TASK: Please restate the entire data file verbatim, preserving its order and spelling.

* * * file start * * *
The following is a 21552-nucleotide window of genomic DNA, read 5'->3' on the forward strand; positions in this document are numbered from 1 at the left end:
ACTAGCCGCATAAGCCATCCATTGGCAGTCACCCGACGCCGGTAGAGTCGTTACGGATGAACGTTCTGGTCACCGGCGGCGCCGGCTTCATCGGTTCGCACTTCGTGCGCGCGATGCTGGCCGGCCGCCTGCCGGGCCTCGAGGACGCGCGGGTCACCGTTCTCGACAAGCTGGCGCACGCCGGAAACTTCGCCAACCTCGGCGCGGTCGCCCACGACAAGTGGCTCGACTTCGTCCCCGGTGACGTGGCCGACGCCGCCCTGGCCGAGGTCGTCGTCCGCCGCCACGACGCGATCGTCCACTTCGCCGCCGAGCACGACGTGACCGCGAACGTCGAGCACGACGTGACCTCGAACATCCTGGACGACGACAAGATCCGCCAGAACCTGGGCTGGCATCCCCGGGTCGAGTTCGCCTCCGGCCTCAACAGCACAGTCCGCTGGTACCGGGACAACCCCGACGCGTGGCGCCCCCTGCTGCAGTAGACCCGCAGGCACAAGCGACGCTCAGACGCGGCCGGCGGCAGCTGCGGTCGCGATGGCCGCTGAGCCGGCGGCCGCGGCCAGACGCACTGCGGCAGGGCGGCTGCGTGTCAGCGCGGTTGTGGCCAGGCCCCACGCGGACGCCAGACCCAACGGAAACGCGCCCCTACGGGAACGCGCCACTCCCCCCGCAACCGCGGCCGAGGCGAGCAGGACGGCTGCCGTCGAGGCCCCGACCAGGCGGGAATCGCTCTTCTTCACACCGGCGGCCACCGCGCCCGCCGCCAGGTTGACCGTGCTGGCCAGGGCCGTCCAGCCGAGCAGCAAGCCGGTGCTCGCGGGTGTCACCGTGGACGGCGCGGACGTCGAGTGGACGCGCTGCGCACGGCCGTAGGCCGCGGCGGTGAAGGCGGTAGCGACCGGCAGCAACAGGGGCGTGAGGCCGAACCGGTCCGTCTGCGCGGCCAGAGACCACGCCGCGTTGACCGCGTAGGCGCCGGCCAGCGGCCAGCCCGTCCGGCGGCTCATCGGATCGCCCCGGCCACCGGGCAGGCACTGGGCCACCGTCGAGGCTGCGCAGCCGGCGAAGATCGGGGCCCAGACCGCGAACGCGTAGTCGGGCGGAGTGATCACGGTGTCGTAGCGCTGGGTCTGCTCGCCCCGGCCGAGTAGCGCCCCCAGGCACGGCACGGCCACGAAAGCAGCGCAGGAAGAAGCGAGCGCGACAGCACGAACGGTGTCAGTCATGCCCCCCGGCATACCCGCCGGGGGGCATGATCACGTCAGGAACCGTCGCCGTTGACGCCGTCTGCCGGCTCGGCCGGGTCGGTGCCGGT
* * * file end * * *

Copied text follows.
The following is a 21552-nucleotide window of genomic DNA, read 5'->3' on the forward strand; positions in this document are numbered from 1 at the left end:
ACTAGCCGCATAAGCCATCCATTGGCAGTCACCCGACGCCGGTAGAGTCGTTACGGATGAACGTTCTGGTCACCGGCGGCGCCGGCTTCATCGGTTCGCACTTCGTGCGCGCGATGCTGGCCGGCCGCCTGCCGGGCCTCGAGGACGCGCGGGTCACCGTTCTCGACAAGCTGGCGCACGCCGGAAACTTCGCCAACCTCGGCGCGGTCGCCCACGACAAGTGGCTCGACTTCGTCCCCGGTGACGTGGCCGACGCCGCCCTGGCCGAGGTCGTCGTCCGCCGCCACGACGCGATCGTCCACTTCGCCGCCGAGCACGACGTGACCGCGAACGTCGAGCACGACGTGACCTCGAACATCCTGGACGACGACAAGATCCGCCAGAACCTGGGCTGGCATCCCCGGGTCGAGTTCGCCTCCGGCCTCAACAGCACAGTCCGCTGGTACCGGGACAACCCCGACGCGTGGCGCCCCCTGCTGCAGTAGACCCGCAGGCACAAGCGACGCTCAGACGCGGCCGGCGGCAGCTGCGGTCGCGATGGCCGCTGAGCCGGCGGCCGCGGCCAGACGCACTGCGGCAGGGCGGCTGCGTGTCAGCGCGGTTGTGGCCAGGCCCCACGCGGACGCCAGACCCAACGGAAACGCGCCCCTACGGGAACGCGCCACTCCCCCCGCAACCGCGGCCGAGGCGAGCAGGACGGCTGCCGTCGAGGCCCCGACCAGGCGGGAATCGCTCTTCTTCACACCGGCGGCCACCGCGCCCGCCGCCAGGTTGACCGTGCTGGCCAGGGCCGTCCAGCCGAGCAGCAAGCCGGTGCTCGCGGGTGTCACCGTGGACGGCGCGGACGTCGAGTGGACGCGCTGCGCACGGCCGTAGGCCGCGGCGGTGAAGGCGGTAGCGACCGGCAGCAACAGGGGCGTGAGGCCGAACCGGTCCGTCTGCGCGGCCAGAGACCACGCCGCGTTGACCGCGTAGGCGCCGGCCAGCGGCCAGCCCGTCCGGCGGCTCATCGGATCGCCCCGGCCACCGGGCAGGCACTGGGCCACCGTCGAGGCTGCGCAGCCGGCGAAGATCGGGGCCCAGACCGCGAACGCGTAGTCGGGCGGAGTGATCACGGTGTCGTAGCGCTGGGTCTGCTCGCCCCGGCCGAGTAGCGCCCCCAGGCACGGCACGGCCACGAAAGCAGCGCAGGAAGAAGCGAGCGCGACAGCACGAACGGTGTCAGTCATGCCCCCCGGCATACCCGCCGGGGGGCATGATCACGTCAGGAACCGTCGCCGTTGACGCCGTCTGCCGGCTCGGCCGGGTCGGTGCCGGT